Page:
This study was carried out in accordance with the principles of the Helsinki declaration and was formally approved by the Ethical Committee of the Federal University of São Paulo—Paulista Medicine School (no. 0135/04). Informed consent was obtained from all subjects and/or their parents.
After being diagnosed with NAFLD diagnosis, obese male adolescents were submitted to a long-term multidisciplinary therapy (12 months) that aimed at promoting changes in their sedentary lifestyles and nutritional habits. The basic requirement for participation was the motivation to follow the therapy, presenting high attendance (75%) at the sessions.
The multidisciplinary therapy consisted of aerobic exercise, nutritional, psychological assistance and clinical management of obesity, and NAFLD. The short-term intervention corresponded to 6 months and the long-term intervention to 12 months. This model of multidisciplinary therapy was suggested by the World Health Organization (WHO) . This kind of treatment attempts a more integrated overview of the key role of these emerging strategies for therapeutic intervention. The program consisted of four physicians, two dietitians, four physiologists, and one psychologist.
Subjects were medically screened, had their pubertal stage assessed, and had their anthropometrics profile measured (height, weight, and body mass index). A blood sample was collected and analyzed for glucose and insulin concentrations, as well as alanine aminotransferase (ALT), aspartate aminotransferase (AST), and gamaglutamil aminotransferase (GGT). Ultrasound and ergometric tests were performed. The patients were randomized to the metformin-treated group (500 mg twice daily) according to Freemark and Bursey  and to the placebo group. The results were compared at baseline and after short- and long-term interventions. To remove any influence of diurnal variations, the procedures were scheduled for the same time of day and at least 15 hours after the last training session. Thereafter, all 35 obese male adolescents with a diagnosis of NAFLD started the multidisciplinary long-term weight loss therapy. Two placebo-treated subjects and four metformin-treated subjects withdrew from the study within the first 12 weeks for reasons unrelated to drug toxicity or complications of the trial. Their laboratory results were not included in the final analysis.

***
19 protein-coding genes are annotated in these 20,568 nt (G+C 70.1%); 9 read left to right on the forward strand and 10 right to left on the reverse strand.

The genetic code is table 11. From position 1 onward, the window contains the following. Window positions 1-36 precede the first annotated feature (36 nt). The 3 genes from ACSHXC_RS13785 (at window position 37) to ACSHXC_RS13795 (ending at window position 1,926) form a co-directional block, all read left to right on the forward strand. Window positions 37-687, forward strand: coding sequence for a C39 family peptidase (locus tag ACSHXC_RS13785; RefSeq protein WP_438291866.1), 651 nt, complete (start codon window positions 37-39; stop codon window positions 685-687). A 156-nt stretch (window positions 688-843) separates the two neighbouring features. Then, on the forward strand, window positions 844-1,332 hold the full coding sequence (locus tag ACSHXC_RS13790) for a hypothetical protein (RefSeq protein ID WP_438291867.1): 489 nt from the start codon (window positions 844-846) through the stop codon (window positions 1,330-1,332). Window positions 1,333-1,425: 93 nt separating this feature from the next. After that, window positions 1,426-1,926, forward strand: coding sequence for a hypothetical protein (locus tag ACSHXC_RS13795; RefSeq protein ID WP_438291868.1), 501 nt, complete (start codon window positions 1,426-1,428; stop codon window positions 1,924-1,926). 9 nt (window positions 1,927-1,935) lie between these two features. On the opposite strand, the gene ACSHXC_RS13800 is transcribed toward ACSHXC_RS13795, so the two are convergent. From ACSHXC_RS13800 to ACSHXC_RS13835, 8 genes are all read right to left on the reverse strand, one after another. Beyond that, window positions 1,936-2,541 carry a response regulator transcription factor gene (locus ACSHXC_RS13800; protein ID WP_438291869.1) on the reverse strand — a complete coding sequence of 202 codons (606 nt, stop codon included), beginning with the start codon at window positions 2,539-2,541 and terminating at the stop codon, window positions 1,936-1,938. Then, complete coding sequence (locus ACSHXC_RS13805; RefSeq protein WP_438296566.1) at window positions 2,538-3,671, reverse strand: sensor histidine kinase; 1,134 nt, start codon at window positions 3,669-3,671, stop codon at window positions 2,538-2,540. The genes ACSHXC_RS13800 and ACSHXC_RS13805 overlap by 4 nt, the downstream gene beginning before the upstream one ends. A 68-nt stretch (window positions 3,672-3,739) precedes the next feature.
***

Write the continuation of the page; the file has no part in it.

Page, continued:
3.1. Anthropometric Measurements and Body Composition
Wearing light clothes and no shoes, subjects were weighed to the nearest 0.1 kg on a Filizola scale. Height was measured to the nearest 0.5 cm using a wall-mounted stadiometer (Sanny, model ES 2030). BMI was calculated as body weight (kg) divided by height (m) squared (kg/m2).